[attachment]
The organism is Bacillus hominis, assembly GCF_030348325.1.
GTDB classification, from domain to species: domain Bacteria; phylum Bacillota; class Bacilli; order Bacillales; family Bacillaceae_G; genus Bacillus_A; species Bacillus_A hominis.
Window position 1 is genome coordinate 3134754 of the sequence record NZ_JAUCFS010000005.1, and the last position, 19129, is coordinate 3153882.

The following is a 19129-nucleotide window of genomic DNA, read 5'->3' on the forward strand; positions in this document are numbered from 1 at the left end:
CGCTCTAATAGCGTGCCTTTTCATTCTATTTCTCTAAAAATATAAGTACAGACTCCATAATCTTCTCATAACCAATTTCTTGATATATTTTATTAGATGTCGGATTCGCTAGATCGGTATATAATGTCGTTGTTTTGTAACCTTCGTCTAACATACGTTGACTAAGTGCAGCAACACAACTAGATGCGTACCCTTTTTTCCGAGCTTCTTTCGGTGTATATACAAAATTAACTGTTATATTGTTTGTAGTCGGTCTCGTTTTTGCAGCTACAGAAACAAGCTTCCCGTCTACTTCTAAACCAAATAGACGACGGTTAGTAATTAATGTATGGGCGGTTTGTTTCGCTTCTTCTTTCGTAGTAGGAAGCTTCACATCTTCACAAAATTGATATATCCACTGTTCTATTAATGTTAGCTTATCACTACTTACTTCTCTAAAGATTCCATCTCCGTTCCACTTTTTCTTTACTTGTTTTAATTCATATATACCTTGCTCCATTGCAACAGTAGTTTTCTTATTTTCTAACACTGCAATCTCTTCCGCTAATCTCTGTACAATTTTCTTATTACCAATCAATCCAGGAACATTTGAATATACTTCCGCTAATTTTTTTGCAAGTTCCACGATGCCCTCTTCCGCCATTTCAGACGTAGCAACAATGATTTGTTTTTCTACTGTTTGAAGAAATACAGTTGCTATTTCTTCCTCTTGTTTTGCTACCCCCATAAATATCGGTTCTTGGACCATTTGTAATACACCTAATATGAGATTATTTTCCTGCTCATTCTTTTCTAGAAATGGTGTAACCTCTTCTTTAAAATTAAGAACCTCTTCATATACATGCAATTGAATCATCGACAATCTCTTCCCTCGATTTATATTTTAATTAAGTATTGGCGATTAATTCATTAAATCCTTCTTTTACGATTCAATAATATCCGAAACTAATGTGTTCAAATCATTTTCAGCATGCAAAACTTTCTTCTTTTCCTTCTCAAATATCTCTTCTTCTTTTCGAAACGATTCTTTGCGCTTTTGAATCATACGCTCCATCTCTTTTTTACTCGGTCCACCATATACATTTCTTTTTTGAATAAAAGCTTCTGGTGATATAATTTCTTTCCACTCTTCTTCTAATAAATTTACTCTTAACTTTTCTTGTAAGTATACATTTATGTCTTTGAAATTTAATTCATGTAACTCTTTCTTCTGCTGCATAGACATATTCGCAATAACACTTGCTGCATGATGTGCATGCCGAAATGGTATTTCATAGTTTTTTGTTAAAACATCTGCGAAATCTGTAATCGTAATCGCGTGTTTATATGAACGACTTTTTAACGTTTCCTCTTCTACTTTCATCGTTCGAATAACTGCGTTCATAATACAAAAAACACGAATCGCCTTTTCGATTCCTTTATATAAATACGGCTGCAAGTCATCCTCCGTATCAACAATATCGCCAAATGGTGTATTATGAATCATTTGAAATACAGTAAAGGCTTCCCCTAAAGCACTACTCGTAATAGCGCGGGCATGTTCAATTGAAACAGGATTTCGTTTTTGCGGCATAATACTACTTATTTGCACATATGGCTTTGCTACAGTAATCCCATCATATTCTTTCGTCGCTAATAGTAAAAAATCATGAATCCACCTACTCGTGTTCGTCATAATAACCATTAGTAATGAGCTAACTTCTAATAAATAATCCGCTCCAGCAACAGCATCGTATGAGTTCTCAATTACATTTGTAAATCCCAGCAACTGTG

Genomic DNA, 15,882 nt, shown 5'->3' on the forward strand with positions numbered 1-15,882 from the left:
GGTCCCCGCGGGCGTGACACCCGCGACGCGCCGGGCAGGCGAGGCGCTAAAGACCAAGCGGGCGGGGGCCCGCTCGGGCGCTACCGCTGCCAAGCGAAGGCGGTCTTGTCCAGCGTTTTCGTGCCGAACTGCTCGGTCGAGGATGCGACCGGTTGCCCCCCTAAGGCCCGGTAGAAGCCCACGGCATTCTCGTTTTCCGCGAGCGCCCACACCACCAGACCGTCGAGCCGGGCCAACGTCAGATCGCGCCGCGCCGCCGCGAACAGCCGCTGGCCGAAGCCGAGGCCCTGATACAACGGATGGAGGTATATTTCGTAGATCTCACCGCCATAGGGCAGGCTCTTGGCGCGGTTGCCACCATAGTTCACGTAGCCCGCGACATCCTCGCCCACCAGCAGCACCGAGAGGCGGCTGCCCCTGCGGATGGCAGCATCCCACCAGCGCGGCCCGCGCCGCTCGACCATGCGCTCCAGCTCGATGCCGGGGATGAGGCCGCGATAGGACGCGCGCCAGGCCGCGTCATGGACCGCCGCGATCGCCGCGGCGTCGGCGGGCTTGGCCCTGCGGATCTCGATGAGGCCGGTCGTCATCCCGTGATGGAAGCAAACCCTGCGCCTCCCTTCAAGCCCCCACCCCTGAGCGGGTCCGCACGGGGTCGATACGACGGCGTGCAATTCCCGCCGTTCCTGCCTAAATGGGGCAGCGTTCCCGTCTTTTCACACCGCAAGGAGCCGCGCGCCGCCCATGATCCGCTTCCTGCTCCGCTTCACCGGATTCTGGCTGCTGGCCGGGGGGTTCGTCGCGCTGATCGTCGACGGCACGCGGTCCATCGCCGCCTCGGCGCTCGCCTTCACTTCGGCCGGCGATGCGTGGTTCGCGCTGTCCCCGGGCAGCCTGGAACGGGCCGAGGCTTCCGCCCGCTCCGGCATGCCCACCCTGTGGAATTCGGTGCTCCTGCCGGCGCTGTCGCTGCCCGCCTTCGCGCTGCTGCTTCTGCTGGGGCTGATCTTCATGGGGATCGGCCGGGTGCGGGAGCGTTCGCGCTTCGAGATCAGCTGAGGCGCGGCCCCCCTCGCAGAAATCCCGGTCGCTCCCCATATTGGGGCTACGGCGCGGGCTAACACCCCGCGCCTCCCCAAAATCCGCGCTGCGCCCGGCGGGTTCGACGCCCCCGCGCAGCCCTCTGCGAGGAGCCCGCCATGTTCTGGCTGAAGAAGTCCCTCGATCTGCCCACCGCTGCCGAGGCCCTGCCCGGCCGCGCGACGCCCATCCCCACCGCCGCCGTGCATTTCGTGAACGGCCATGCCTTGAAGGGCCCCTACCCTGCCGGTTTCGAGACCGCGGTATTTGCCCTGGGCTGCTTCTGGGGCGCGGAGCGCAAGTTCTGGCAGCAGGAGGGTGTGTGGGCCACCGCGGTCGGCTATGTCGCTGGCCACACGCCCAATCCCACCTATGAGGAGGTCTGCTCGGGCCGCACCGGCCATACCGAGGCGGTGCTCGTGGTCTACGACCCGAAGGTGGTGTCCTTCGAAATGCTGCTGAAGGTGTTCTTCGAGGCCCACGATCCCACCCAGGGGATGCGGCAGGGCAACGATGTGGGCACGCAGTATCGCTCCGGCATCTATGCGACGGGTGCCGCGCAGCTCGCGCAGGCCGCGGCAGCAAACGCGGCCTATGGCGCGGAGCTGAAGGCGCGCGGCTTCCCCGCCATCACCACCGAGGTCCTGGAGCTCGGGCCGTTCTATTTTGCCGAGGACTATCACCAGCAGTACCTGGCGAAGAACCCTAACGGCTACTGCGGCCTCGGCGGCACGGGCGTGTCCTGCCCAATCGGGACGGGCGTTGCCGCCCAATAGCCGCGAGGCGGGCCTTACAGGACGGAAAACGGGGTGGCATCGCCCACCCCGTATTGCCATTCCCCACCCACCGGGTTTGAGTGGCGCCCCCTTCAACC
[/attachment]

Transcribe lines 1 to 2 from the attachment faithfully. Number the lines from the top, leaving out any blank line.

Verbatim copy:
The organism is Bacillus hominis, assembly GCF_030348325.1.
GTDB classification, from domain to species: domain Bacteria; phylum Bacillota; class Bacilli; order Bacillales; family Bacillaceae_G; genus Bacillus_A; species Bacillus_A hominis.